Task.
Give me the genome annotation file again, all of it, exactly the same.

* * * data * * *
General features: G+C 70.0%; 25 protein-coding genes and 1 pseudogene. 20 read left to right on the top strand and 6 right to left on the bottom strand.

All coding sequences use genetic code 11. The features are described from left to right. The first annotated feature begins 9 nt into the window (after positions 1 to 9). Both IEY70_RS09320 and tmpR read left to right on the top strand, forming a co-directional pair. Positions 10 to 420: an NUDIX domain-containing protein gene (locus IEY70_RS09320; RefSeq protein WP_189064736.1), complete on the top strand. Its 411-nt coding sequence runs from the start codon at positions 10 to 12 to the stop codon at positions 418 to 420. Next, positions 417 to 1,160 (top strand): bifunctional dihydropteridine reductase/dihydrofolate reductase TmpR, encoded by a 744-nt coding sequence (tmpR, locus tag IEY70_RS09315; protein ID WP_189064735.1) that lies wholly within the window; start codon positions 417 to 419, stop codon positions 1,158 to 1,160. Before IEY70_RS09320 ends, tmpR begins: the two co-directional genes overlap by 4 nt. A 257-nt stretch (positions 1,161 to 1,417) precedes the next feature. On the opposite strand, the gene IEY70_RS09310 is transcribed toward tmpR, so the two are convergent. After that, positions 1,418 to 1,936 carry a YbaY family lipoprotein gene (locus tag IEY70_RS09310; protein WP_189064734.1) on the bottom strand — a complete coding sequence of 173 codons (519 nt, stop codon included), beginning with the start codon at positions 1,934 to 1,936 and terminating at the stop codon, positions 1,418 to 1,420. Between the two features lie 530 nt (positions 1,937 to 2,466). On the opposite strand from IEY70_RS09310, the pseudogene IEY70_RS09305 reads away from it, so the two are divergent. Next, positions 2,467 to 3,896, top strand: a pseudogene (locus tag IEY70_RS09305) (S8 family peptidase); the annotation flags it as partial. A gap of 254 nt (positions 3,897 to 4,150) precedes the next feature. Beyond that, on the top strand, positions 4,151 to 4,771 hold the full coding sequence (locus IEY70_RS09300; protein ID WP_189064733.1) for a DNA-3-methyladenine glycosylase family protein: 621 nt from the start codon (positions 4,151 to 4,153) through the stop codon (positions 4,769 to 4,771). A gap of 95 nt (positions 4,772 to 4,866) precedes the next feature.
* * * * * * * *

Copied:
General features: G+C 70.0%; 25 protein-coding genes and 1 pseudogene. 20 read left to right on the top strand and 6 right to left on the bottom strand.

All coding sequences use genetic code 11. The features are described from left to right. The first annotated feature begins 9 nt into the window (after positions 1 to 9). Both IEY70_RS09320 and tmpR read left to right on the top strand, forming a co-directional pair. Positions 10 to 420: an NUDIX domain-containing protein gene (locus IEY70_RS09320; RefSeq protein WP_189064736.1), complete on the top strand. Its 411-nt coding sequence runs from the start codon at positions 10 to 12 to the stop codon at positions 418 to 420. Next, positions 417 to 1,160 (top strand): bifunctional dihydropteridine reductase/dihydrofolate reductase TmpR, encoded by a 744-nt coding sequence (tmpR, locus tag IEY70_RS09315; protein ID WP_189064735.1) that lies wholly within the window; start codon positions 417 to 419, stop codon positions 1,158 to 1,160. Before IEY70_RS09320 ends, tmpR begins: the two co-directional genes overlap by 4 nt. A 257-nt stretch (positions 1,161 to 1,417) precedes the next feature. On the opposite strand, the gene IEY70_RS09310 is transcribed toward tmpR, so the two are convergent. After that, positions 1,418 to 1,936 carry a YbaY family lipoprotein gene (locus tag IEY70_RS09310; protein WP_189064734.1) on the bottom strand — a complete coding sequence of 173 codons (519 nt, stop codon included), beginning with the start codon at positions 1,934 to 1,936 and terminating at the stop codon, positions 1,418 to 1,420. Between the two features lie 530 nt (positions 1,937 to 2,466). On the opposite strand from IEY70_RS09310, the pseudogene IEY70_RS09305 reads away from it, so the two are divergent. Next, positions 2,467 to 3,896, top strand: a pseudogene (locus tag IEY70_RS09305) (S8 family peptidase); the annotation flags it as partial. A gap of 254 nt (positions 3,897 to 4,150) precedes the next feature. Beyond that, on the top strand, positions 4,151 to 4,771 hold the full coding sequence (locus IEY70_RS09300; protein ID WP_189064733.1) for a DNA-3-methyladenine glycosylase family protein: 621 nt from the start codon (positions 4,151 to 4,153) through the stop codon (positions 4,769 to 4,771). A gap of 95 nt (positions 4,772 to 4,866) precedes the next feature.